I’ve learned that even when you think you have no more to give, when a loved one asks for help, you will find the strength to give more
I’ve learned that credentials on the wall do not make you a decent human being. Case in point, some doctors are horrible, and others will bend over backwards to show you how much they care.
I’ve learned that the people you care about most in life are what matters. Not material goods. Focus on relationships, not buying things.
I’ve learned that it’s hard to determine where to draw the line between being nice and not hurting people’s feelings, and standing up for what you believe.
I’ve learned that its hard to determine which bridge to cross and which to burn. You will make mistakes with this. It’s never easy.
I’ve learned that you can be in a room full of people and still feel completely and utterly alone.
I’ve learned that we need to go with the flow. Trying to control everything just leads to stress and worry. It is detrimental to your health.
I’ve learned that life is about the journey, not the destination. Think about it, the destination is death. Life is for the living, embrace all aspects of it.
I’ve learned that people deserve a second chance. But no more than that. Remember that saying “Fool me once, shame on you. Fool me twice, shame on me? Second chances are great. Third, fourth, fifth and so on chances are mistakes.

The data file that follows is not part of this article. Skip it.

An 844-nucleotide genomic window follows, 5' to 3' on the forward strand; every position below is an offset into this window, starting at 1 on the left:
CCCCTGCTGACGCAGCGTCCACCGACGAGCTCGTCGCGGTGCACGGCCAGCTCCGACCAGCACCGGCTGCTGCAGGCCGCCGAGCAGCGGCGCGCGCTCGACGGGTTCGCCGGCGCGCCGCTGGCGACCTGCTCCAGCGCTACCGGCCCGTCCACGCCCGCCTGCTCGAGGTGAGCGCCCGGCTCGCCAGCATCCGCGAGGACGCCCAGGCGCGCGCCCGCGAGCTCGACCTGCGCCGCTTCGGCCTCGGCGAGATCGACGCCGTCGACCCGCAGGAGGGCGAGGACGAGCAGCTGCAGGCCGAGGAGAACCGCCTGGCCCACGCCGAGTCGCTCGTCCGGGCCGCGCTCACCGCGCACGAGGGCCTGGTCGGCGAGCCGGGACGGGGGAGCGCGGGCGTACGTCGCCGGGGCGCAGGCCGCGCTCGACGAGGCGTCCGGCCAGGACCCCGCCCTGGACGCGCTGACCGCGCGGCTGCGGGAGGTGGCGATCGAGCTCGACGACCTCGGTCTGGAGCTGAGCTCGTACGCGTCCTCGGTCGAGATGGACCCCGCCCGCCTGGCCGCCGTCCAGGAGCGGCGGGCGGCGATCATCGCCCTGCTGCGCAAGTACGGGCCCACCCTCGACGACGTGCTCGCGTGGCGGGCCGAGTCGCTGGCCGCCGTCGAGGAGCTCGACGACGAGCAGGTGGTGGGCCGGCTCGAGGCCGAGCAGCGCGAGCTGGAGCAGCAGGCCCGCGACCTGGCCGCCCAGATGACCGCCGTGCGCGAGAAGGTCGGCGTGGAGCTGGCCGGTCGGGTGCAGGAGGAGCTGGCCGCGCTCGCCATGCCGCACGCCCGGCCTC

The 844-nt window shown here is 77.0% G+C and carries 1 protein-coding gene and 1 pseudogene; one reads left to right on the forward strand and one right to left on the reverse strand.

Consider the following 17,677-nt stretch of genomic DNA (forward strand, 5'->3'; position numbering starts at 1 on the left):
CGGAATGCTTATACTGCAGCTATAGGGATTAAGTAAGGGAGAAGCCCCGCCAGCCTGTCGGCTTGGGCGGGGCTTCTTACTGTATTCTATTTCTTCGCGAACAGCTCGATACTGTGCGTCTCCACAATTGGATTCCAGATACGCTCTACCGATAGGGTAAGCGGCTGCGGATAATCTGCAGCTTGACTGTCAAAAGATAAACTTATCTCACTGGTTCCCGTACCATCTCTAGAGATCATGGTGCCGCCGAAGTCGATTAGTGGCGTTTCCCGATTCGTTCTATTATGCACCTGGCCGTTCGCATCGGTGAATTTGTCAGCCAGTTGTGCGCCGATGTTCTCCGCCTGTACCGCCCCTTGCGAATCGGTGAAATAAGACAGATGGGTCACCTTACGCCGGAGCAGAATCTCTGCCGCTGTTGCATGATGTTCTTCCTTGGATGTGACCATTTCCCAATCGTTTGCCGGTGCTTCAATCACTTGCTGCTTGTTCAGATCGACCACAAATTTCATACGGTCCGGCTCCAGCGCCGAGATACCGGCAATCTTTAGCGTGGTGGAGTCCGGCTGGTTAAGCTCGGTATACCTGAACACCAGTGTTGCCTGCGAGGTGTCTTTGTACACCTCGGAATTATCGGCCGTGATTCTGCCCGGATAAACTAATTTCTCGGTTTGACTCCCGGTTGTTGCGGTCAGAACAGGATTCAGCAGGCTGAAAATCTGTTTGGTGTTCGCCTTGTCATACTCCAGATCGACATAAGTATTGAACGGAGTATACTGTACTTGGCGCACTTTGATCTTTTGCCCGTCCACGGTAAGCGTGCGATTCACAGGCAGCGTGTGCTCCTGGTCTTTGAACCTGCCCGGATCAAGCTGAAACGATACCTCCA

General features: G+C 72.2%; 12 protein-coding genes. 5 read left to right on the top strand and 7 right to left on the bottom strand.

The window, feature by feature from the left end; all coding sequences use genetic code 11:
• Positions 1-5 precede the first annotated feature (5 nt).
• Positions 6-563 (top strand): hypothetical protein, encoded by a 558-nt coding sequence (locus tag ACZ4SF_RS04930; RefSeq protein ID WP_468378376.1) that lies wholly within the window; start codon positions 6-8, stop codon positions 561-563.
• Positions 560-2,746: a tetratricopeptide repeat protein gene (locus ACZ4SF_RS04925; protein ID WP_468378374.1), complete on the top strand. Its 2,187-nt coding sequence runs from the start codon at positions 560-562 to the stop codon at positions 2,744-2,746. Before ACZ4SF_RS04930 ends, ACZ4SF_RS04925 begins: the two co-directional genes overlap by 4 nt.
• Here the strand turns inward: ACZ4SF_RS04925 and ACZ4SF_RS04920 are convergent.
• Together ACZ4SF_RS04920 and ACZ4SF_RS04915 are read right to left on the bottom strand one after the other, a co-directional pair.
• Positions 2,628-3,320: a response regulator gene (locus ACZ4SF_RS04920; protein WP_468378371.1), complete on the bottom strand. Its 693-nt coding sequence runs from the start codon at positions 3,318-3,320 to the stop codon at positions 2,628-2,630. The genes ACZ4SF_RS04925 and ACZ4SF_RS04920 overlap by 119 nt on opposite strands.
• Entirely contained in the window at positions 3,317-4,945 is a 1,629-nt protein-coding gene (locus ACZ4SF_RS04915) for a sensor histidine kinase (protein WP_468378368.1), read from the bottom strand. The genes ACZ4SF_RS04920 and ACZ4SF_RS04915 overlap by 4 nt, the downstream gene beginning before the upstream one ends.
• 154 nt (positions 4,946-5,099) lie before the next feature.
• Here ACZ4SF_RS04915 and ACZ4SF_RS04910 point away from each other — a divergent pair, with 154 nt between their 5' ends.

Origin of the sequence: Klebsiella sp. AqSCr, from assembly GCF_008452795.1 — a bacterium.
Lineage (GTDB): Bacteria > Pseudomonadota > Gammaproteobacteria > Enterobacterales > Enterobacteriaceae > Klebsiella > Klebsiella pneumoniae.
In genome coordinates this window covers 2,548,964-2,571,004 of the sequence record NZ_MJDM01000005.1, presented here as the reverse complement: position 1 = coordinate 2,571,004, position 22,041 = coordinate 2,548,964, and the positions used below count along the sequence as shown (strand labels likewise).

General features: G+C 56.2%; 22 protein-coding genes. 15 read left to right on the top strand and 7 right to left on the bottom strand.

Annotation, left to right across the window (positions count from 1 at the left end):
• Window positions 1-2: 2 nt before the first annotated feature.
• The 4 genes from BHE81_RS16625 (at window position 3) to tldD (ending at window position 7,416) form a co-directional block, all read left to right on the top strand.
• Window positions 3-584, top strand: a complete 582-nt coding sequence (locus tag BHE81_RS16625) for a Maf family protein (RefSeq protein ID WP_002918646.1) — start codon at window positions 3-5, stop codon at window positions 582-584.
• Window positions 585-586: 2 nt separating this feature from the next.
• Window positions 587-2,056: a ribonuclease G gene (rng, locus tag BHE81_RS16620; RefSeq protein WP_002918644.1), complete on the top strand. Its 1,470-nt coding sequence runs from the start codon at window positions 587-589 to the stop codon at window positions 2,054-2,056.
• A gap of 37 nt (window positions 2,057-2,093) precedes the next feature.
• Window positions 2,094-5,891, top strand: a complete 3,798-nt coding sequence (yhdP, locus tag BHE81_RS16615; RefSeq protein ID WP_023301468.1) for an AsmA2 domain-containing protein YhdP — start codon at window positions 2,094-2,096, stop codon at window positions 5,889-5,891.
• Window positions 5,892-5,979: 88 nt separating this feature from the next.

I’ve learned that being manipulative may get you the things you want, but it will not give you the respect and love of others.
I’ve learned that helping others helps me. Not because it makes me feel better about myself, but because it gives me time to stop worrying about my own struggles.
I’ve learned that having low expectations can be good because sometimes high expectations can never be reached and then you will always be disappointed.
I’ve learned that honesty is freeing and as a result, you don’t lie. When you don’t lie, you don’t have to worry about remembering the lies you told.
I’ve learned that being brutally honest doesn’t always win you friends, but people will respect you for it.
I’ve learned that I have to live now, not worry so much about how I will live in the future. The future is not guaranteed.
I’ve learned that not everyone understands sarcasm. Be careful about how you say things.
I’ve learned that being an asshole gets you no where in life. It just makes it so that you are forever alone.
I’ve learned that you need to consider all advice given to you. If you don’t want advice, don’t ask for it, especially if you won’t even consider it. People will eventually get fed of with giving it to you.
But most importantly, I’ve learned that I need to change how I view failure. Failures help make you great. As long as I am breathing, I am not failing. I am simply finding ways to do things that do not work.